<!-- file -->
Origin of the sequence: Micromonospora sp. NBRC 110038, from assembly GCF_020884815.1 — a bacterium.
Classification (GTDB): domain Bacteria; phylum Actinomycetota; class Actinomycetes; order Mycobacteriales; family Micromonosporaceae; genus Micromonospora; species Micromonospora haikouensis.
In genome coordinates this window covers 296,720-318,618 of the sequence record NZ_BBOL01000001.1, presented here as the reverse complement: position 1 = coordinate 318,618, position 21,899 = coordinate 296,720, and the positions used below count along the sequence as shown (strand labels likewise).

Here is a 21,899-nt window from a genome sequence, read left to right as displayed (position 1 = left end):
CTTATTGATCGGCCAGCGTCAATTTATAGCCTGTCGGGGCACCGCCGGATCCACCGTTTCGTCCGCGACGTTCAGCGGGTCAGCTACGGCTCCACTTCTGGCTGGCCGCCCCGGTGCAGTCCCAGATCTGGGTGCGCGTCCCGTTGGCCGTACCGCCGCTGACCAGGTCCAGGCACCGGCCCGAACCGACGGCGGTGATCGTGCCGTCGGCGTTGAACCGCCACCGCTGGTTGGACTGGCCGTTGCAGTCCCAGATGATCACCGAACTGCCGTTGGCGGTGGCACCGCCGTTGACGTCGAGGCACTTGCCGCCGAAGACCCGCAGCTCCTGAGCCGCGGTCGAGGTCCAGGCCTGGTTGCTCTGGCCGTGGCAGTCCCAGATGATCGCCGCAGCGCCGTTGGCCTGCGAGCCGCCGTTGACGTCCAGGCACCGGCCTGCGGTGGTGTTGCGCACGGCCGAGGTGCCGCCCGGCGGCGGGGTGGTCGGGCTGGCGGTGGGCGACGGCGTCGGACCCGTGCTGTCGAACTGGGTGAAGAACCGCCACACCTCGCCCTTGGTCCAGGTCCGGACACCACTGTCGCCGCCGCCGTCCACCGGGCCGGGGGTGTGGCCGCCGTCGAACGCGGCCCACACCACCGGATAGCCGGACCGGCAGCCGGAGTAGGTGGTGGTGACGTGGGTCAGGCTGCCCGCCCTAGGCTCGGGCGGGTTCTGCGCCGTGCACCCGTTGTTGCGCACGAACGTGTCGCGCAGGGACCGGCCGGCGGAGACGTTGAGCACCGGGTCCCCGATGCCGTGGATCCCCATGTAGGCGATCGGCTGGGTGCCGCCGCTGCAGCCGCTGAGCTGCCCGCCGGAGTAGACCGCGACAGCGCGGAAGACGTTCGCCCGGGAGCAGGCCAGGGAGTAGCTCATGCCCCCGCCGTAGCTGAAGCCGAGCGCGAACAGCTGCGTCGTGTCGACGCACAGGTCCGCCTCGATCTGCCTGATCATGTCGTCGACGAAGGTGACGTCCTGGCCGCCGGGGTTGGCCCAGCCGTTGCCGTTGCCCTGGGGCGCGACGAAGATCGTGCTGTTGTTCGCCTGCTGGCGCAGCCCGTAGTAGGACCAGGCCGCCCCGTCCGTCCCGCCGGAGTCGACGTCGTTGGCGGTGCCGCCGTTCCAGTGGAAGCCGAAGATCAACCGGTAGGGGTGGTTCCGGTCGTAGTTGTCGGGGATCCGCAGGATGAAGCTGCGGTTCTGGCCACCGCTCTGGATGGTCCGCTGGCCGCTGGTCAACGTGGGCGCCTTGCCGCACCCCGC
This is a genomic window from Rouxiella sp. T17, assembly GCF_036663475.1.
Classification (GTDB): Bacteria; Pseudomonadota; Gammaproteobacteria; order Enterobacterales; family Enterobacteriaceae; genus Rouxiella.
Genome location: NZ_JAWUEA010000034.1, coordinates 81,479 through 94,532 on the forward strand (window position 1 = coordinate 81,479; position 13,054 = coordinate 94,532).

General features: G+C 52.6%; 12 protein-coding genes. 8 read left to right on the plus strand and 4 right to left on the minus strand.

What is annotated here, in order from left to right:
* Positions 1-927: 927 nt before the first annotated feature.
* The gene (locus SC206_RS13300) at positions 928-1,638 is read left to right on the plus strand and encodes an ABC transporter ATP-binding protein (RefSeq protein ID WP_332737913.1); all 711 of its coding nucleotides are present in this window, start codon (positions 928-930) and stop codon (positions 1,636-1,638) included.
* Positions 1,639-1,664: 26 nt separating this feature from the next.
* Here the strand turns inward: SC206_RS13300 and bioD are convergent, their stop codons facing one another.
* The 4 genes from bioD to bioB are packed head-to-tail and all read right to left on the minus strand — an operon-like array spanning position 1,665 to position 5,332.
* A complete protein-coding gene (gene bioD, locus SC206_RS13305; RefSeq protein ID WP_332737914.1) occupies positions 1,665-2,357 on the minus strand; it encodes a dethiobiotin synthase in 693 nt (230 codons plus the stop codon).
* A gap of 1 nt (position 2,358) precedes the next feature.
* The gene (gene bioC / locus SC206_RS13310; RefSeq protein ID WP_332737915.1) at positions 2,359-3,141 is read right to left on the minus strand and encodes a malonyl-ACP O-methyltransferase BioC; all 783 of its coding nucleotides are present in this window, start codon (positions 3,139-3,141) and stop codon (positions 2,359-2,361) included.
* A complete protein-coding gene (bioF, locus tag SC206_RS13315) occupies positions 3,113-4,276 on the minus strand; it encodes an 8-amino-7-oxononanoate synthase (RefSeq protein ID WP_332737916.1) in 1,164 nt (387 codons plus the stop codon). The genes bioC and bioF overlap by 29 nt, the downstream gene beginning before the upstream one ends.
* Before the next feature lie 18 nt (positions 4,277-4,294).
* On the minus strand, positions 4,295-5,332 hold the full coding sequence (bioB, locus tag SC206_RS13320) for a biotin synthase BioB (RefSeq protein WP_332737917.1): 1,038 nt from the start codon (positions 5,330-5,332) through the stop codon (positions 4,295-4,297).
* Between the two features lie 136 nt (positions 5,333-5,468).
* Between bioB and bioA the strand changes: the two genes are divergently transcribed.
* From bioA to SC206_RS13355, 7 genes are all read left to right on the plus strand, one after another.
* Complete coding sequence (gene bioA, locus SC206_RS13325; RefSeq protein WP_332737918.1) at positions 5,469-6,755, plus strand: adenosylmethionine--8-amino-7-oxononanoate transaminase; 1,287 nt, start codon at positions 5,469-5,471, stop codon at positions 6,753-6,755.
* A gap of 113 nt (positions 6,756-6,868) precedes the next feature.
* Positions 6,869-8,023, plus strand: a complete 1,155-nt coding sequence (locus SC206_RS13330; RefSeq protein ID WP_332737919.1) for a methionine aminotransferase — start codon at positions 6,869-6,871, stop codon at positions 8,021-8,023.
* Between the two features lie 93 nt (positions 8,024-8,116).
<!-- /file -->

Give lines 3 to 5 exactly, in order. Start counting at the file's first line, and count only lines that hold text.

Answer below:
In genome coordinates this window covers 296,720-318,618 of the sequence record NZ_BBOL01000001.1, presented here as the reverse complement: position 1 = coordinate 318,618, position 21,899 = coordinate 296,720, and the positions used below count along the sequence as shown (strand labels likewise).

Here is a 21,899-nt window from a genome sequence, read left to right as displayed (position 1 = left end):
CTTATTGATCGGCCAGCGTCAATTTATAGCCTGTCGGGGCACCGCCGGATCCACCGTTTCGTCCGCGACGTTCAGCGGGTCAGCTACGGCTCCACTTCTGGCTGGCCGCCCCGGTGCAGTCCCAGATCTGGGTGCGCGTCCCGTTGGCCGTACCGCCGCTGACCAGGTCCAGGCACCGGCCCGAACCGACGGCGGTGATCGTGCCGTCGGCGTTGAACCGCCACCGCTGGTTGGACTGGCCGTTGCAGTCCCAGATGATCACCGAACTGCCGTTGGCGGTGGCACCGCCGTTGACGTCGAGGCACTTGCCGCCGAAGACCCGCAGCTCCTGAGCCGCGGTCGAGGTCCAGGCCTGGTTGCTCTGGCCGTGGCAGTCCCAGATGATCGCCGCAGCGCCGTTGGCCTGCGAGCCGCCGTTGACGTCCAGGCACCGGCCTGCGGTGGTGTTGCGCACGGCCGAGGTGCCGCCCGGCGGCGGGGTGGTCGGGCTGGCGGTGGGCGACGGCGTCGGACCCGTGCTGTCGAACTGGGTGAAGAACCGCCACACCTCGCCCTTGGTCCAGGTCCGGACACCACTGTCGCCGCCGCCGTCCACCGGGCCGGGGGTGTGGCCGCCGTCGAACGCGGCCCACACCACCGGATAGCCGGACCGGCAGCCGGAGTAGGTGGTGGTGACGTGGGTCAGGCTGCCCGCCCTAGGCTCGGGCGGGTTCTGCGCCGTGCACCCGTTGTTGCGCACGAACGTGTCGCGCAGGGACCGGCCGGCGGAGACGTTGAGCACCGGGTCCCCGATGCCGTGGATCCCCATGTAGGCGATCGGCTGGGTGCCGCCGCTGCAGCCGCTGAGCTGCCCGCCGGAGTAGACCGCGACAGCGCGGAAGACGTTCGCCCGGGAGCAGGCCAGGGAGTAGCTCATGCCCCCGCCGTAGCTGAAGCCGAGCGCGAACAGCTGCGTCGTGTCGACGCACAGGTCCGCCTCGATCTGCCTGATCATGTCGTCGACGAAGGTGACGTCCTGGCCGCCGGGGTTGGCCCAGCCGTTGCCGTTGCCCTGGGGCGCGACGAAGATCGTGCTGTTGTTCGCCTGCTGGCGCAGCCCGTAGTAGGACCAGGCCGCCCCGTCCGTCCCGCCGGAGTCGACGTCGTTGGCGGTGCCGCCGTTCCAGTGGAAGCCGAAGATCAACCGGTAGGGGTGGTTCCGGTCGTAGTTGTCGGGGATCCGCAGGATGAAGCTGCGGTTCTGGCCACCGCTCTGGATGGTCCGCTGGCCGCTGGTCAACGTGGGCGCCTTGCCGCACCCCGC